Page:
Thermal Conductivity of the Body in Students from Kyrgyzstan, India and China

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Yethindra Vityala


Background: According to physicists, thermal conductivity (k) refers to the rate at which thermal energy and the interaction
of microparticles transfer energy from warmer to colder parts of the body. To maintain body temperature homeostasis under
changing conditions in the external or internal environment, macroscopic organisms should differ in their k of the body. The
objective of the study is to evaluate the k of the body in students from Kyrgyzstan, India, and China. Materials and Methods:
In this study, 600 students from various racial and ethnic groups attended institutions in Bishkek, Kyrgyzstan, including 200
students from each of the following groups: Kyrgyz, Indian, and Chinese. The Kyrgyz and Indian (Uttar Pradesh and Punjab,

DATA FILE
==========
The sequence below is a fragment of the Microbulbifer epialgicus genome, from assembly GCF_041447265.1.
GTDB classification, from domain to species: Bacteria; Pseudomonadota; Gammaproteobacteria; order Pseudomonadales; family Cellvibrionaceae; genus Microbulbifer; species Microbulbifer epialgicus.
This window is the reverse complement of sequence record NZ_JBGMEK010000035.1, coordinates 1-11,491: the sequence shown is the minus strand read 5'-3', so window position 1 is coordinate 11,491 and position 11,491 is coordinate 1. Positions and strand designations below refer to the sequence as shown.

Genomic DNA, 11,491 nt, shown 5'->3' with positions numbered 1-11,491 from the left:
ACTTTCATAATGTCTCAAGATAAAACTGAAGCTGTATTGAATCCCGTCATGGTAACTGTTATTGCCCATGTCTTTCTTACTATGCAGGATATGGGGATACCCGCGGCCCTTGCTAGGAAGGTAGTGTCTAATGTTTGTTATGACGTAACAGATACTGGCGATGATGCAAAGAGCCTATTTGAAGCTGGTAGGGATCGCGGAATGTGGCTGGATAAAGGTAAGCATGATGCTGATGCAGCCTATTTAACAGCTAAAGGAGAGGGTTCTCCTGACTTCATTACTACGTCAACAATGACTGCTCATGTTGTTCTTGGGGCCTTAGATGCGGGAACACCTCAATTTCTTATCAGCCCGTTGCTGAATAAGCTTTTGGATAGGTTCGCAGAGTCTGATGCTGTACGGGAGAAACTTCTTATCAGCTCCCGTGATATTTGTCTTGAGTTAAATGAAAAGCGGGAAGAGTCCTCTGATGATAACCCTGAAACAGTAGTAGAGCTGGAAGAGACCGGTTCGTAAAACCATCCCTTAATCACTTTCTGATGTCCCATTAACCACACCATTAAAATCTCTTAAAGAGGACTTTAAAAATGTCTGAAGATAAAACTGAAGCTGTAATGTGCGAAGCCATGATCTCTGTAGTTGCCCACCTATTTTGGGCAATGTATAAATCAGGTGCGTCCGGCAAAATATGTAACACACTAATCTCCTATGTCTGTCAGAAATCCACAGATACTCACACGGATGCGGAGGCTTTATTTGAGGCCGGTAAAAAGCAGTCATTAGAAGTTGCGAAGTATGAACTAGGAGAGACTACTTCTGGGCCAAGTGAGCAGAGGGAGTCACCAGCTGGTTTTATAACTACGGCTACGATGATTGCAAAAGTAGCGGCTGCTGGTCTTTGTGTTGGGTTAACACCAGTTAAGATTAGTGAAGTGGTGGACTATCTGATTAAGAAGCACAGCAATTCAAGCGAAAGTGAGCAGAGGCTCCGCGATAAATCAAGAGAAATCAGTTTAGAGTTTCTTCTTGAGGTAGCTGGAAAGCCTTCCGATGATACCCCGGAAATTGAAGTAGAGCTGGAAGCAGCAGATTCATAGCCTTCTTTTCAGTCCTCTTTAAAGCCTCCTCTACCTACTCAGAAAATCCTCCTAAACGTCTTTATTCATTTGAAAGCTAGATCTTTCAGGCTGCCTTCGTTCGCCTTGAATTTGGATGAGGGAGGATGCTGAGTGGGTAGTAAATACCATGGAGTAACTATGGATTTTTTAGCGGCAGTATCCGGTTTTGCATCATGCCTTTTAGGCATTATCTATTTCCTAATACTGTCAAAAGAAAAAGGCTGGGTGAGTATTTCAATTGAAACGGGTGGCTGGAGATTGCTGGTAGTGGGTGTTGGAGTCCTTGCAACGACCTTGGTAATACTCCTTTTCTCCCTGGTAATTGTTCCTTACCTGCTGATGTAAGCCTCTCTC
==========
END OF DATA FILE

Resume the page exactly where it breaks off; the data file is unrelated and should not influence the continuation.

India) students from the Kyrgyz State Medical Academy, the International Higher School of Medicine, and the Chinese
(Guangzhou Province, China) students from the Kyrgyz Pedagogical University in Bishkek, Kyrgyzstan, were studied to
determine if race or ethnicity could affect the k of the body. Results: There were significant differences between the values of
k among the students of India and China, Kyrgyzstan and China, while the alleged relationship between Indians and Kyrgyz
did not appear which indicates a possible similarity between the k of the bodies of two nationalities. Conclusion: Variation
was observed in the k of various national groups in comparison to one another. The Kyrgyz and Indian students have a
similar distribution of k values, but the Chinese students have a distinct pattern.


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How to Cite
Vityala, Y. . (2023). Thermal Conductivity of the Body in Students from Kyrgyzstan, India and China. Asian Journal of Pharmaceutics (AJP), 17(03).